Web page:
Indicated for patients experiencing continued or worsened pain (or function) following spinal surgery, revision spine surgery may be used to repair problems from earlier surgical interventions. Revision spine surgery can help to reduce pain and resume normal activities in cases of post-surgical complication, unsuccessful surgeries or instances where scar tissue has formed around the nerves.
Patients with progressive deformities, or who develop new or worsening symptoms despite surgery, require careful evaluation. Preoperative planning is paramount, and post-surgical rehabilitation to strengthen the affected areas may be required. Non-surgical intervention is preferred when possible. Revision surgery may involve a minimally invasive approach using small incisions in order to minimize damage to surrounding muscles and tissues.
In cases such as pseudoarthrosis, where the bone fails to heal properly following fusion surgery, patients may develop progressive deformities above and below the surgical site which necessitate a second surgery. Common conditions treated by revision surgery include: FBSS (failed back surgery syndrome); flatback syndrome; recurring disc herniations; ADS (adjacent segment disease); pseudoarthroses; radiculopathy or stenosis, causing problems with leg mobility associated with chronic nerve compression; infection in the spine or around instrumentation; post-fusion arthritis; or problems with implanted hardware.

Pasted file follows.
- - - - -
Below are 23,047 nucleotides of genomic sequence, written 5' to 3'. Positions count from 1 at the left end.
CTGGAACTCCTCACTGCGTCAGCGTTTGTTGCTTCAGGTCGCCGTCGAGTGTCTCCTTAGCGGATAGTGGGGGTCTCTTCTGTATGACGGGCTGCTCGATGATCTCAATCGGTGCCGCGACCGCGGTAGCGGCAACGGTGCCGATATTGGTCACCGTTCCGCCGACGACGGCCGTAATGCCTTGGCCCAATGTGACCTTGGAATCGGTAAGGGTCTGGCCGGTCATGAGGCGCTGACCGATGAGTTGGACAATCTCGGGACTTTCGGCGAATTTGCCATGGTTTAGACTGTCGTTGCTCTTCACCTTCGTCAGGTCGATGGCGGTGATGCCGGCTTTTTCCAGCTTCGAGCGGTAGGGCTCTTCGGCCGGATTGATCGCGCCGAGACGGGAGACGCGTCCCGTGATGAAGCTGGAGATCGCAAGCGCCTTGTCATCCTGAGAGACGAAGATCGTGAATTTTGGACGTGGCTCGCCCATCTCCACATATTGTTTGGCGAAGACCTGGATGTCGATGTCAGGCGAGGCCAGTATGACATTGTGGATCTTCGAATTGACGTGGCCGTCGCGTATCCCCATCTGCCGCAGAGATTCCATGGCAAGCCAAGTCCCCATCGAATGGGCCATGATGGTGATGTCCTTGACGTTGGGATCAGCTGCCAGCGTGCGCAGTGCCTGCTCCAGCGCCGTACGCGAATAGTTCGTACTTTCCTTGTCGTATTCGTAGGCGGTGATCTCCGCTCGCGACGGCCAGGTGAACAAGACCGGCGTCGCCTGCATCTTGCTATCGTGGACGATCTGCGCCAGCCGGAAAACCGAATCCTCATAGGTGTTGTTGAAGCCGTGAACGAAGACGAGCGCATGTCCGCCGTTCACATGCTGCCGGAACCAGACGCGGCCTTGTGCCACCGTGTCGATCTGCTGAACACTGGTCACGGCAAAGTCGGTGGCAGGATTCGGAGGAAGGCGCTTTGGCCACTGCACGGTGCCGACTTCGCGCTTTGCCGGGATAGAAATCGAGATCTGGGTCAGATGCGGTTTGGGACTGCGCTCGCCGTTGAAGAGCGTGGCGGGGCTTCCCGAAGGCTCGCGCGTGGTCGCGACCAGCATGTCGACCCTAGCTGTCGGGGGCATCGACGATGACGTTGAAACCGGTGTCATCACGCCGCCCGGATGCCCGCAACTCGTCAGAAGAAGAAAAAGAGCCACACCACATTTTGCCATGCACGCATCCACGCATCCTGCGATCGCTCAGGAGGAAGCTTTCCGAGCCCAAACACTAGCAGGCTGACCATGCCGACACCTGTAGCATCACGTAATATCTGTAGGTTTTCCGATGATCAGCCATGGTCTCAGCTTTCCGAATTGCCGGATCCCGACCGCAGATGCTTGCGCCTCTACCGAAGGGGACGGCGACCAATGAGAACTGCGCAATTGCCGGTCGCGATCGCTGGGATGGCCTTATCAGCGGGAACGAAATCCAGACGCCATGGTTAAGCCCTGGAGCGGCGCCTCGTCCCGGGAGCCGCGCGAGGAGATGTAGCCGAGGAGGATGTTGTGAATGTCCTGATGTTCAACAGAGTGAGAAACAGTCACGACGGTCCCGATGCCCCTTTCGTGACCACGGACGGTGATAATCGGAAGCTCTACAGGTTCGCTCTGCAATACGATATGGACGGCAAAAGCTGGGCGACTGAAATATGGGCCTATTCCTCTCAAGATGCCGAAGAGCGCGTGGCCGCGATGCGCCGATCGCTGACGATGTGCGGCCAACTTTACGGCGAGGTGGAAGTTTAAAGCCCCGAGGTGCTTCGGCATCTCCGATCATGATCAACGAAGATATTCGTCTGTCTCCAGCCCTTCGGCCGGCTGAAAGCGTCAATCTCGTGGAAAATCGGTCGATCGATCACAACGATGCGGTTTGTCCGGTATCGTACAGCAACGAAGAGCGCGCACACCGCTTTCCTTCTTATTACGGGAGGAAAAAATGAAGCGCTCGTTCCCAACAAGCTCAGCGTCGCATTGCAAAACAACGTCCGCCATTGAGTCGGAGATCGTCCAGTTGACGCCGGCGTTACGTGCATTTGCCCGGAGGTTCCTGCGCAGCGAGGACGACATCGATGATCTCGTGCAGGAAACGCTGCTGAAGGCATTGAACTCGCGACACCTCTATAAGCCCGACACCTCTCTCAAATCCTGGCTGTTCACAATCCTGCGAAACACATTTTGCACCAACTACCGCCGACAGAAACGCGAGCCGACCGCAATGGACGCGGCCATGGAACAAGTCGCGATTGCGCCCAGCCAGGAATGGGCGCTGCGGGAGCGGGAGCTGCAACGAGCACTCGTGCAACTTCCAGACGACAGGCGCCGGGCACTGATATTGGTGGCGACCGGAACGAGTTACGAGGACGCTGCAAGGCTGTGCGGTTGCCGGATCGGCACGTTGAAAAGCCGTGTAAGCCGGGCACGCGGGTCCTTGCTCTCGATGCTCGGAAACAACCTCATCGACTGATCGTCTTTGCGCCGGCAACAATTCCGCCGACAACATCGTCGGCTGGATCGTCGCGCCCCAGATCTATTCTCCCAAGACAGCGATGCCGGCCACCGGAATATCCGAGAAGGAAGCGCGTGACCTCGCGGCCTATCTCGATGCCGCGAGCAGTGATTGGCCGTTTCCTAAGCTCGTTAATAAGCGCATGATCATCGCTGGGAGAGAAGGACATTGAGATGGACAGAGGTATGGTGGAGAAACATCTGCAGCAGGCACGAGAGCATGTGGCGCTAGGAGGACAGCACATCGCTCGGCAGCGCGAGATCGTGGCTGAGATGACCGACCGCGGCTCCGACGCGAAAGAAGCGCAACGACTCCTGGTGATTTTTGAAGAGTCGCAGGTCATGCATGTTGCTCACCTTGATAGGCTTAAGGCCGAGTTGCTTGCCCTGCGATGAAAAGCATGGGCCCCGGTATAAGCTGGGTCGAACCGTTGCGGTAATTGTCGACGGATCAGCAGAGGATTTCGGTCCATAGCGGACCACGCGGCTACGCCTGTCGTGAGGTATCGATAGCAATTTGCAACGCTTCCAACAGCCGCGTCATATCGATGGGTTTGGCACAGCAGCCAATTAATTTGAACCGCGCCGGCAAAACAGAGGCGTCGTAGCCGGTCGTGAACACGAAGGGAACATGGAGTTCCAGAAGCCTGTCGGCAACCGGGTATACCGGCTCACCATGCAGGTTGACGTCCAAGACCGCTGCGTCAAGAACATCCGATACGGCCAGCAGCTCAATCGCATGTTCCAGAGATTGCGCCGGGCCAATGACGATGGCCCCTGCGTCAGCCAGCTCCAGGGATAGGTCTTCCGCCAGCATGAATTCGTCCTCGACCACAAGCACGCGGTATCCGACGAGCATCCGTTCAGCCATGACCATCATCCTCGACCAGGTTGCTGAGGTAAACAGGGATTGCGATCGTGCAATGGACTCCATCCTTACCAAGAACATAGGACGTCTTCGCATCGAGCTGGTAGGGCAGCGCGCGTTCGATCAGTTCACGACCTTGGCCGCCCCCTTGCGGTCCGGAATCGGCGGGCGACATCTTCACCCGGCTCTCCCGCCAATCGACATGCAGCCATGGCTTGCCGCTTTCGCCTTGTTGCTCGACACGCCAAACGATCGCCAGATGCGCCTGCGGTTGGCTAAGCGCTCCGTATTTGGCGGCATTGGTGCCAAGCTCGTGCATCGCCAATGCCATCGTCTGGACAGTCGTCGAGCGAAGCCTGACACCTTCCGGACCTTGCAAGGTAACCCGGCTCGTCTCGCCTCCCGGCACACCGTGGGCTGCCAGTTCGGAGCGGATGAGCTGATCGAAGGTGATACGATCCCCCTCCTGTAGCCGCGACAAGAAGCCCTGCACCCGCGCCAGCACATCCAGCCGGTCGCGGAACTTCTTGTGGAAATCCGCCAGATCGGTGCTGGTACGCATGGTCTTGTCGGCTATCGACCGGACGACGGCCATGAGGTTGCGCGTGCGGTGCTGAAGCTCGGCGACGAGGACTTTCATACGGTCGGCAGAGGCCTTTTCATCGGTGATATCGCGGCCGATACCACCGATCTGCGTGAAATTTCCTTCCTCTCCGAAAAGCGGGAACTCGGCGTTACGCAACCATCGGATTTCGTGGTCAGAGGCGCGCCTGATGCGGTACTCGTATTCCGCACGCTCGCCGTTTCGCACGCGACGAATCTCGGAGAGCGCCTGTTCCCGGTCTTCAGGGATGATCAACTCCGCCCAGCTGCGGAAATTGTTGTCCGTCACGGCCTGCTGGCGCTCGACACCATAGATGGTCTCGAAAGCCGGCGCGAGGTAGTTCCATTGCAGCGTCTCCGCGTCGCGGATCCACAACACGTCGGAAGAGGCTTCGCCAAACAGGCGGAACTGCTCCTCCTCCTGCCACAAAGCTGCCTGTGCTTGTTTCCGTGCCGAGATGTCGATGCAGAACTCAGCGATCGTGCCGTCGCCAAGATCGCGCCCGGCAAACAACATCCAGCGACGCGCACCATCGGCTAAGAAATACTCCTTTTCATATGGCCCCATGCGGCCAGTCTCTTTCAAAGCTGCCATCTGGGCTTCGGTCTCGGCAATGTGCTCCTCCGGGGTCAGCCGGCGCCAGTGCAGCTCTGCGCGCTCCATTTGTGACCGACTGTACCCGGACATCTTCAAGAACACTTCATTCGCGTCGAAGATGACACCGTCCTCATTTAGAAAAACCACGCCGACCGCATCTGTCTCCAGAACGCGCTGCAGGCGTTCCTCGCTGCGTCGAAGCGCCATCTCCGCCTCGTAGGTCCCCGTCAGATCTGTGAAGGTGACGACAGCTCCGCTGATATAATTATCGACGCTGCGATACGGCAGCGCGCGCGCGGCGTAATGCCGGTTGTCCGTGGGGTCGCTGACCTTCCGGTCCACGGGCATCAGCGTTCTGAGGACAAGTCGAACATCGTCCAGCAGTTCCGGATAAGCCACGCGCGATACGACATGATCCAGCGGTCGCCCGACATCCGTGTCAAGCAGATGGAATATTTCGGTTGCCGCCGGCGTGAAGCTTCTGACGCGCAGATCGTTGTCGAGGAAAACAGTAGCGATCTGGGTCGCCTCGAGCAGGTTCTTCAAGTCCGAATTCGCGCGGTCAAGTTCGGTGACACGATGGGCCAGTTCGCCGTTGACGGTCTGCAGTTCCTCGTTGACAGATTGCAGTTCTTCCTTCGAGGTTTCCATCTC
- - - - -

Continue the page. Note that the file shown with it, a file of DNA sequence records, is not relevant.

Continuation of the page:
Revision surgery may include an extension of a previous fusion, the placement of additional instrumentation, osteotomies (corrective fracturing of the affected bones), removal of implants, irrigation and removal of infected tissues, or decompression to relieve pinched nerves (stenosis).